Schools Foster 'Mob Mentality'
Discussions about home-schooling and schooling provides good food for thought to support and further develop our individual home-schooling practices.
As a grandmother to be and a Master's Student, I cannot afford to skirt between the veils of naivety where and when there are children being victimised.
The recent much publicized behavior of Year 12 events at a Melbourne private school have given rise to interesting comments from school principals regarding the prevalence of a 'mob-mentality' found in many schools.
As a past volunteer and employee at my daughter's ex -public school, I have experienced first-hand the stripping down of individuality for the sake of 'fitting in' to the mob.
School services officers (SSOs), are employed without any qualifications or experience by the Education Department on recommendation byf the school.
A minority of these SSO's gain this recommendation by making themselves in-dispensable to the staff of the school to service their own personal needs for control and position on a staffroom chair. It is within this minority that I took one SSO to task for her bullying of one small boy. This person turned around and told me that children this age do not remember these things, that by the time they went home they had forgotten all about it and therefore could not verbalise the incident to their parents.
In horror I went to the principle who then told me this woman was his 'right-hand woman', who offered extra security to the school as she lived opposite, ran the school disco and even made his toasty toasties everyday for lunch.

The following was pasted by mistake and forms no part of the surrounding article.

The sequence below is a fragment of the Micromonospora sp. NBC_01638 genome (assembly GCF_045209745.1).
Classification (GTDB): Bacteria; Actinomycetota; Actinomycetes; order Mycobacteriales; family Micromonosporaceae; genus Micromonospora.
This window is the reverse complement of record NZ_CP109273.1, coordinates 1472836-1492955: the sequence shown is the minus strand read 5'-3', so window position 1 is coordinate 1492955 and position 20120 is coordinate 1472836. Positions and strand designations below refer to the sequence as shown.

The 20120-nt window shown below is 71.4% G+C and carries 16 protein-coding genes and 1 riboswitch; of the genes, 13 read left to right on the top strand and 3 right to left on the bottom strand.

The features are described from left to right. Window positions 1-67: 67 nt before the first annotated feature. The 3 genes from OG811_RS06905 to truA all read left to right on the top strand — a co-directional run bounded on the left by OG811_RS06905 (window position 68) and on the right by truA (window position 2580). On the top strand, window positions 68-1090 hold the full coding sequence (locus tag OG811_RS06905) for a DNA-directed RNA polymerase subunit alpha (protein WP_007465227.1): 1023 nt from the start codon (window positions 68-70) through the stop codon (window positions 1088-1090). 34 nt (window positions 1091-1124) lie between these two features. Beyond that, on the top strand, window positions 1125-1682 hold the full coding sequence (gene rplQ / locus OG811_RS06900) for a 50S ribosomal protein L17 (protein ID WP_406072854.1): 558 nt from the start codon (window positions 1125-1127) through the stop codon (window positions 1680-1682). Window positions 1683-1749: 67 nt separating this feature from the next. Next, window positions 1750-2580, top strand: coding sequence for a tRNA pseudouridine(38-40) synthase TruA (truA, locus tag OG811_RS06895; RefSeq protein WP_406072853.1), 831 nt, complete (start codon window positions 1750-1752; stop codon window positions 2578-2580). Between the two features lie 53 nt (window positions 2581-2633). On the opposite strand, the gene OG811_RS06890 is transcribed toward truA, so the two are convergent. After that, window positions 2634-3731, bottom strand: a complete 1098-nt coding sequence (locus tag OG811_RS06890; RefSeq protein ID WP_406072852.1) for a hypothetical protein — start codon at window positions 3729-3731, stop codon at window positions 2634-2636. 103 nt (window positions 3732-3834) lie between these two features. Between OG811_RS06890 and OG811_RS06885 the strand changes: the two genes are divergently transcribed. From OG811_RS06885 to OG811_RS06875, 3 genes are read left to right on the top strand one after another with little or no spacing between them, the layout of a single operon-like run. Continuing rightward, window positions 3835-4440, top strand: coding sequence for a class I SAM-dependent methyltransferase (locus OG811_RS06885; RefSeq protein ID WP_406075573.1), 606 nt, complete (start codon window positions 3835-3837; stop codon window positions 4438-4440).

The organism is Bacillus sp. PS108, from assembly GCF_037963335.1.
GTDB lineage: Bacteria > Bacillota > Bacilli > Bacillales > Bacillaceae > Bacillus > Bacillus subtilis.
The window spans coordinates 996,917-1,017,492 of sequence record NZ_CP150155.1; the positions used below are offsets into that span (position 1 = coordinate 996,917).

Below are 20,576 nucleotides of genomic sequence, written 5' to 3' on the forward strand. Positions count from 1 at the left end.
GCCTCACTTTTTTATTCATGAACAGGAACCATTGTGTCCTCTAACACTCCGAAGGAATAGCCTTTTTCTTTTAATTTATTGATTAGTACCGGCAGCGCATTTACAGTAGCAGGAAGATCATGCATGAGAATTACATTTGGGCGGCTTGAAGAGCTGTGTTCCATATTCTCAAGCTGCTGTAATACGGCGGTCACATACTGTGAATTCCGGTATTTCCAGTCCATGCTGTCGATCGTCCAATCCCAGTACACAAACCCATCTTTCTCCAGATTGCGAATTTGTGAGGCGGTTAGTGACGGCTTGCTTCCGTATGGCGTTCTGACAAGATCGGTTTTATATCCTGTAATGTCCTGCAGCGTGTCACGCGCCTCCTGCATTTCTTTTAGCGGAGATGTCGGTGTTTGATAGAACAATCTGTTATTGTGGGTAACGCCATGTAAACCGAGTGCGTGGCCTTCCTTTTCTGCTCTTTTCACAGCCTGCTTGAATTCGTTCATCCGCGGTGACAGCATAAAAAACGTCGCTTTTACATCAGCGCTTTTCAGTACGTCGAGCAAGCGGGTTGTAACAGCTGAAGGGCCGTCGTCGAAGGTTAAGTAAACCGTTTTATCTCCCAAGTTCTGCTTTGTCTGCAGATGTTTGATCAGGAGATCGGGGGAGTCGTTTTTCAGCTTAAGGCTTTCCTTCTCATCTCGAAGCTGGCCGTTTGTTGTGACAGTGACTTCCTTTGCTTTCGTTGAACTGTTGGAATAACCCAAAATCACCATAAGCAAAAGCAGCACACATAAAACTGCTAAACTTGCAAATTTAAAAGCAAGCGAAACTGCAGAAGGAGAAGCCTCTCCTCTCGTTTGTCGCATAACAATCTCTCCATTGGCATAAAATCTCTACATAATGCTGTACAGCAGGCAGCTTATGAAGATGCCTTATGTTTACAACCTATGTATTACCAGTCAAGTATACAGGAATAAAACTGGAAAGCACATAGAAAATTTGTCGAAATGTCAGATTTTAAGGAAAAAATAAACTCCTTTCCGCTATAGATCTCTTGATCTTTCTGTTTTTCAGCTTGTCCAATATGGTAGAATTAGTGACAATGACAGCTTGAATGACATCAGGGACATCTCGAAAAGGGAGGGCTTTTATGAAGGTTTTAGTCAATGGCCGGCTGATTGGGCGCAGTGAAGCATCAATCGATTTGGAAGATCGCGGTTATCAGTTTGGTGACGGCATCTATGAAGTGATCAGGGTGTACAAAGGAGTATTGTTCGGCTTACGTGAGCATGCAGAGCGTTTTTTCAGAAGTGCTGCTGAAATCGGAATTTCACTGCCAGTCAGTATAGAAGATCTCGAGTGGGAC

This principle also informed me that the children of parents who volunteered their time and energy to the school 'seemed to do better at the school' (a kind of favour for favour deal)..
I have teachers in my own extended family and although I empathise for over-populated classrooms and lack of pay, it saddens me that when they visit my home, they are visibly and emotionally exhausted of children to the extent they cannot engage with mine. I find this very disheartening as I know they do their jobs as best they can under highly stressful conditions, conditions that desperately need restructuring.
The classrooms that consisted of 15-20 children at most, were large and freshly painted. The children were not made to sit on the floor below the teacher. They sat on comfortable rounded seating that formed a circle and the children were able to express their own opinions on an equal level to their teacher.
In the playground there were giant lady-bug mosaics featured here and there at sites chosen by the children. The children had adopted and created these lady-bug motifs as their non-bullying logos and this reminded them to be kind to each-other at play.
Talking to mothers and teachers at this school they informed me that the cultures of the school and home worked together well. Communication lines flowed freely and issues were addressed directly.
Please note: I cannot speak for the private system as I have had no experience at these schools - yet!
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We began educating our three children in 1985, when our eldest was aged five years. In truth, we had helped them learn what they need to learn as they grew and explored and discovered this amazing world since the moment they were born. I am a passionate advocate of allowing children to learn unhindered by unnecessary stress and competition, meeting developmental needs in ways that suit their individual learning styles and preferences. Ours was a homeschooling, unschooling and natural learning family! There are hundreds of articles on this site to help you build confidence as a home educating family. I hope that your home educating adventure is as satisfying as ours was!
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